Home prices have stabilized in the market you're intending to buy or sell.

    If you're  a traditional home buyer or seller, this is already true.  We've seen the effect in Greater Seattle, with King County numbers showing a wide divergence between foreclosures and short sales, and the majority of sales with are non-distressed.  Most of the recent headlines have pointed to the 11% year-over-year loss in median values, but this is skewed inordinately by the 18% price drop in bank-owned homes.  Non-distressed Seattle homes, on the other hand, have decreased only 2.5%, and that number has bounced around near zero for quite some time now.

    Even more striking, there were droves of new sales in November, netting huge increases over 2010's sales.  King County recorded 41% more sales of houses this November than in the same month last year, according to the Washington Center for Real Estate Research at WSU.  Condo sales were even stronger, with a 70% increase over the previous year. Total inventories of homes for sale are down significantly year-over-year, meaning that homes that are on the market today are much more likely to sell than they were one year ago.

    Shrinking inventory, increasing sales, and stability of prices in the non-distressed market point to a recovery in this sector

    This isn't to say that we shouldn't be aware of the distressed property issues.  They will certainly be an important component in the market and will take a few years to flush out of the system.  However, the leading edge of real estate price recovery will come from traditional home sales.  Investors will continue to scoop up cheap distressed properties and rehab them at a lower cost.  Average home buyers, on the other hand, have decided that prices for traditional homes are favorable, and combined with the affordability of homes with the current low interest rates, they're buying in at reasonable prices.

    As an average home buyer or seller, this specific sector of the market should be your focus.  As we always say in real estate, "Location, Location, Location".  Don't be distracted by flashy headlines that have little effect on your current situation.  If your location is in the traditional, non-distressed home market, we've hit that flat market that you've been waiting for.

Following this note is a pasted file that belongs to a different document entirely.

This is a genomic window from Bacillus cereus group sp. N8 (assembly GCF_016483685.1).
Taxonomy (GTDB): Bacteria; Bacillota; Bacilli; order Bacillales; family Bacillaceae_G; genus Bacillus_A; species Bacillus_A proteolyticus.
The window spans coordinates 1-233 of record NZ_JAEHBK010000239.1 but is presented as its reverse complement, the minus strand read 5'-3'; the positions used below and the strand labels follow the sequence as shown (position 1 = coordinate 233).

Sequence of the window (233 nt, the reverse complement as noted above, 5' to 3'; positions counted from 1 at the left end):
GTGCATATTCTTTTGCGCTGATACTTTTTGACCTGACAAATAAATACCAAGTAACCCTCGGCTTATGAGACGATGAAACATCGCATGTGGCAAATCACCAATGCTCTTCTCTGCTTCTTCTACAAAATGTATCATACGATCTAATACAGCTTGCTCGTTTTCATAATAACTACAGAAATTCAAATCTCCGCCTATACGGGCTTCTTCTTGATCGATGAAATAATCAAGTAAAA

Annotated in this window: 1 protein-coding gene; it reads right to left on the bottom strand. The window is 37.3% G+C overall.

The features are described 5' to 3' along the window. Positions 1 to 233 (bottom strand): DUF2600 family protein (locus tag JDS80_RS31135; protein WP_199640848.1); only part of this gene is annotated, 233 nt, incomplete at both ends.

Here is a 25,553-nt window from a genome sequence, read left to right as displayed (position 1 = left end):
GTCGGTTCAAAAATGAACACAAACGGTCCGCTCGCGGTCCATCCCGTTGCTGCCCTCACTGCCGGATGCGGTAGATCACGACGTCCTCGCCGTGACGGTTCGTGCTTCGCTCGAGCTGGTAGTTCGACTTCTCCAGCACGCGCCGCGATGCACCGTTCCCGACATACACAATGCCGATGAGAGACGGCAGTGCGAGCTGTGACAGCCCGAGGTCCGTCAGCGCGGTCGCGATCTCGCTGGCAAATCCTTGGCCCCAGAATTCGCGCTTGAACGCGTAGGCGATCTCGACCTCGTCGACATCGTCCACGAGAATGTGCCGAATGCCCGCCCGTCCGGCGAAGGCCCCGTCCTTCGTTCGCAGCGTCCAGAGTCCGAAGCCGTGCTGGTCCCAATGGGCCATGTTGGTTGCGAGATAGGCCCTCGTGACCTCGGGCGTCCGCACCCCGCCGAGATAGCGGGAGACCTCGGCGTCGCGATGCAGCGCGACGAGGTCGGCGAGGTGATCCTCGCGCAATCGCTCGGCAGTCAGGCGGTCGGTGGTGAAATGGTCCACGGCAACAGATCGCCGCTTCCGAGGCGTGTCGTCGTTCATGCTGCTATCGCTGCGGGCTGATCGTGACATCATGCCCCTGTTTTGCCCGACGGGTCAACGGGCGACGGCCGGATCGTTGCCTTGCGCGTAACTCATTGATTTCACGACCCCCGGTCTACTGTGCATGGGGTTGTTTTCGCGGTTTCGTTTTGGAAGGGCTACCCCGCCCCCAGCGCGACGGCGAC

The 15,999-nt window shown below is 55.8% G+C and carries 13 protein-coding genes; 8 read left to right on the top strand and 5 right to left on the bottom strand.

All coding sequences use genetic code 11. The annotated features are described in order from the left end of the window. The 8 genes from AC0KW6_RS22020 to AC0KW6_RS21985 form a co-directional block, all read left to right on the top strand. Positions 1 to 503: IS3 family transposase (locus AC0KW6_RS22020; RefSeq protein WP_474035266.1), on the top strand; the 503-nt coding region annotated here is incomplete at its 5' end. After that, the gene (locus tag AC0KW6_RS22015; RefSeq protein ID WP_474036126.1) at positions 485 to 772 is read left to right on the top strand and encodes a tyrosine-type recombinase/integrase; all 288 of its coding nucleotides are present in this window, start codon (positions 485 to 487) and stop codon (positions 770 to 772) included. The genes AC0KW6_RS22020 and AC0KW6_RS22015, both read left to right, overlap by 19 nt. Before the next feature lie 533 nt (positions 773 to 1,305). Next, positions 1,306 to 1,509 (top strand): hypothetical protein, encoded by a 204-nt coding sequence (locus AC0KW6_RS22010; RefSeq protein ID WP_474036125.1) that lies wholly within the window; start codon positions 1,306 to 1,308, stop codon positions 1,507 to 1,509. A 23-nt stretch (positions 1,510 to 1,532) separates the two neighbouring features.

Greater Seattle and the Eastside: Seattle Homes For Sale | Condos | Waterfront | Luxury Homes | Bank-Owned

    Sam DeBord - Realtor® | Managing Broker | SeattleHome.com | Coldwell Banker Danforth
    Wiegand & DeBord - WD Estates | ph: 206-658-3225 | email: Sam(at)SeattleHome.com
    Member NWMLS, N.A.R., WA Realtors, Seattle-King County Realtors

    Source: NWMLS Data - This information was not compiled or published by the Northwest Multiple Listing Service

  • New Home Sales Post Biggest Gains Since May

    Posted Under: Market Conditions in Seattle, Home Buying in Seattle, Home Selling in Seattle  |  December 1, 2011 8:28 AM  |  1,315 views  |  No comments

    Sales of new homes in the U.S. rose 1.3 percent this past month, marking a positive sign for the greater real estate market.  According to the U.S. Commercer Department, this is the biggest gain in the past six months.  New construction is a needed component to the real estate recovery, as inventories nationwide have dipped significantly in the past year.

    New home sales were up significantly in the West, with a 14.9 percent increase intotal sales for October.  With a 6-month supply of homes available nationwide, and much less in parts of the Seattle market, home builders are encouraged by the recent statistics.


    Greater Seattle and the Eastside: Seattle Homes For Sale | Condos | Waterfront | Luxury Homes | Bank-Owned

    Sam DeBord - Realtor® | Managing Broker | SeattleHome.com | Coldwell Banker Danforth
    Wiegand & DeBord - WD Estates | ph: 206-658-3225 | email: Sam(at)SeattleHome.com
    Member NWMLS, N.A.R., WA Realtors, Seattle-King County Realtors

    Source: NWMLS Data - This information was not compiled or published by the Northwest Multiple Listing Service

  • FHA Loan Limits Restored in High-Cost Areas - $729,750 Maximum Mortgage

    Posted Under: Market Conditions in Seattle, Home Buying in Seattle, Home Selling in Seattle  |  November 18, 2011 12:07 PM  |  1,293 views  |  No comments

    FHA mortgages' high cost loan limits have been restored.  FHA loans in high-cost areas had previously been allowed at up to 125% percent of the median home price for individual counties, with the maximum loan being $729,950.  In September, those limits were temporarily reduced as Congress failed to renew the temporarily-increased limits.  Maximum loans were reduced to $625,500 and 115% of the median as a result, affecting a large number of markets in larger cities with higher costs of living.

    Congress's passage of the new bill, along with the President's signature, assures a consistent lending market for the near future, a key to strengthening a real estate recovery.  While conventional loan limits are still at $625,500, there is a good chance that they too could be increased, matching the FHA limits.  The National Association of Realtors has been pushing consistently for the enactments of these measures to reassure home buyers in some of the country's largest markets that financing will still be available in their areas.


    Greater Seattle and the Eastside: Seattle Homes For Sale | Condos | Waterfront | Luxury Homes | Bank-Owned

    Sam DeBord - Realtor® | Managing Broker | SeattleHome.com | Coldwell Banker Danforth
    Wiegand & DeBord - WD Estates | ph: 206-658-3225 | email: Sam(at)SeattleHome.com
    Member NWMLS, N.A.R., WA Realtors, Seattle-King County Realtors

    Source: NWMLS Data - This information was not compiled or published by the Northwest Multiple Listing Service